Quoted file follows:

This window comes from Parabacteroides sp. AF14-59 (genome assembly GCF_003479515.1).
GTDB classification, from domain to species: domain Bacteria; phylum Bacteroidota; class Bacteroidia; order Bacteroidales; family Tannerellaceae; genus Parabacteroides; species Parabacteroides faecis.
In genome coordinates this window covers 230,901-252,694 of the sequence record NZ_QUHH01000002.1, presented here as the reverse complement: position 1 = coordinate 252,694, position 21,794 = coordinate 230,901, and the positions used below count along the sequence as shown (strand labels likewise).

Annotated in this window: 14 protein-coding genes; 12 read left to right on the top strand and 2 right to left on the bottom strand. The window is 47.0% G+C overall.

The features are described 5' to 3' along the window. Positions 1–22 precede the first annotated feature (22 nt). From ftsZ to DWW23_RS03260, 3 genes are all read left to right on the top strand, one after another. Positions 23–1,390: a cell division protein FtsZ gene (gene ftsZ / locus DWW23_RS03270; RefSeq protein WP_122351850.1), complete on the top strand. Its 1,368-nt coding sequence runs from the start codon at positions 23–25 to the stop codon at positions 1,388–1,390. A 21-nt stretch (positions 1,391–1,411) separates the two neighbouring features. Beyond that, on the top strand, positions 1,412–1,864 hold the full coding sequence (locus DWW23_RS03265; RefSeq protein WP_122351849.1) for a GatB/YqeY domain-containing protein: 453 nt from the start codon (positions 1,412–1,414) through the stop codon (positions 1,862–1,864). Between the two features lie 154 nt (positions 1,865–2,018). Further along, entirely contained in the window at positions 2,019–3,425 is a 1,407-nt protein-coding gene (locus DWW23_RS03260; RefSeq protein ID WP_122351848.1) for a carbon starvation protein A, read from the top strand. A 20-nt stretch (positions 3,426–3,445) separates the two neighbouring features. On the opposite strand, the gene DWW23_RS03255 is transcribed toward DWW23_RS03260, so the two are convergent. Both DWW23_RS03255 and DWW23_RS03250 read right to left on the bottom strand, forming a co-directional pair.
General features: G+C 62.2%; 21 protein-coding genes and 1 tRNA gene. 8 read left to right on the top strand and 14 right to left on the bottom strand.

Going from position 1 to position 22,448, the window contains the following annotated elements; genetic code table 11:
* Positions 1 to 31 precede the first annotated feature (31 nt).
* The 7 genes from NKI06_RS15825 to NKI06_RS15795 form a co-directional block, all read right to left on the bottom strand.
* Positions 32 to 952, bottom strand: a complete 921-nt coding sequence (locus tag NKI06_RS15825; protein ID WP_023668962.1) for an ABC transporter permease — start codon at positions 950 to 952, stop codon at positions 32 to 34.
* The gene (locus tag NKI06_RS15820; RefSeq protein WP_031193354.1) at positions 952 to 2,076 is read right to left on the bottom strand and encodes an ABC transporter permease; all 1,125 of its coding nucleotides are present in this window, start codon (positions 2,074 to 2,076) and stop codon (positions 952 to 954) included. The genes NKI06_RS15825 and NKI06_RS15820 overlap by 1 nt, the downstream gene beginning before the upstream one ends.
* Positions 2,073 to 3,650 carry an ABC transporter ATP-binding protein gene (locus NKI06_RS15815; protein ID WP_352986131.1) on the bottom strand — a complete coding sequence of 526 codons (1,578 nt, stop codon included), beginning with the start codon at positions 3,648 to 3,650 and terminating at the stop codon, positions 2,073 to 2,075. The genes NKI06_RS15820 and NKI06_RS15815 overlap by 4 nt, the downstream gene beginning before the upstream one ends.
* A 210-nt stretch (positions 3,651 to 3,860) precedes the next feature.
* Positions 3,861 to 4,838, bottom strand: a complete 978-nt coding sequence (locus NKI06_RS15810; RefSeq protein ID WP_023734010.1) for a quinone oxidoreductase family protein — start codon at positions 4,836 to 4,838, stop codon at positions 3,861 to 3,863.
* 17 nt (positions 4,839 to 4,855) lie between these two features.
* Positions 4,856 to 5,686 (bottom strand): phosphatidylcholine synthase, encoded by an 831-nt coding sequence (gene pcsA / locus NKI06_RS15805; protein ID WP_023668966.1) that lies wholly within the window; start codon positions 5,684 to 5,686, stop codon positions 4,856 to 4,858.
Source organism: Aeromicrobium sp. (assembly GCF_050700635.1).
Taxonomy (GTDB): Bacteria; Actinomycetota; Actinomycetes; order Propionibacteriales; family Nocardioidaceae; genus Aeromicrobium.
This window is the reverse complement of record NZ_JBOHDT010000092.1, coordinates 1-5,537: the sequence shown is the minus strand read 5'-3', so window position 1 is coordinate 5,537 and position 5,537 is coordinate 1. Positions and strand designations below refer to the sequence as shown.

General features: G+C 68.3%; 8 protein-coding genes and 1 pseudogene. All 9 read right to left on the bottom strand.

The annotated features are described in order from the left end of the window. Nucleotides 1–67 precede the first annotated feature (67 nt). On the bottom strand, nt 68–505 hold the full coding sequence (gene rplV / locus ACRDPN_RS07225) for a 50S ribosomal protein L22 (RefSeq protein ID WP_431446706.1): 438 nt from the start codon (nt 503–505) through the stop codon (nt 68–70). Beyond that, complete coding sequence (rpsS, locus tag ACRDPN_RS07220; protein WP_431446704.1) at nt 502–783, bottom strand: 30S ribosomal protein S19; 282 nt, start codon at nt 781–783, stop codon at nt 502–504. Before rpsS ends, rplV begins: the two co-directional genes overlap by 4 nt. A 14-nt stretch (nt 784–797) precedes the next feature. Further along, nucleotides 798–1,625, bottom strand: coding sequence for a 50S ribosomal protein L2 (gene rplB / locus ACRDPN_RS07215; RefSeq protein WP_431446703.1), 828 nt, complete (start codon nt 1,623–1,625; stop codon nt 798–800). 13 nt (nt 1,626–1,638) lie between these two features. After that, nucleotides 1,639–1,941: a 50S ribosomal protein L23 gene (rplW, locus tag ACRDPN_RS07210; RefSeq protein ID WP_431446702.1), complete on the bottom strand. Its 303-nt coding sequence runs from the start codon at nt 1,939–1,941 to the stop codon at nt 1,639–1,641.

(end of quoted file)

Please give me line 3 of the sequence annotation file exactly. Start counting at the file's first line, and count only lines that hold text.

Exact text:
In genome coordinates this window covers 230,901-252,694 of the sequence record NZ_QUHH01000002.1, presented here as the reverse complement: position 1 = coordinate 252,694, position 21,794 = coordinate 230,901, and the positions used below count along the sequence as shown (strand labels likewise).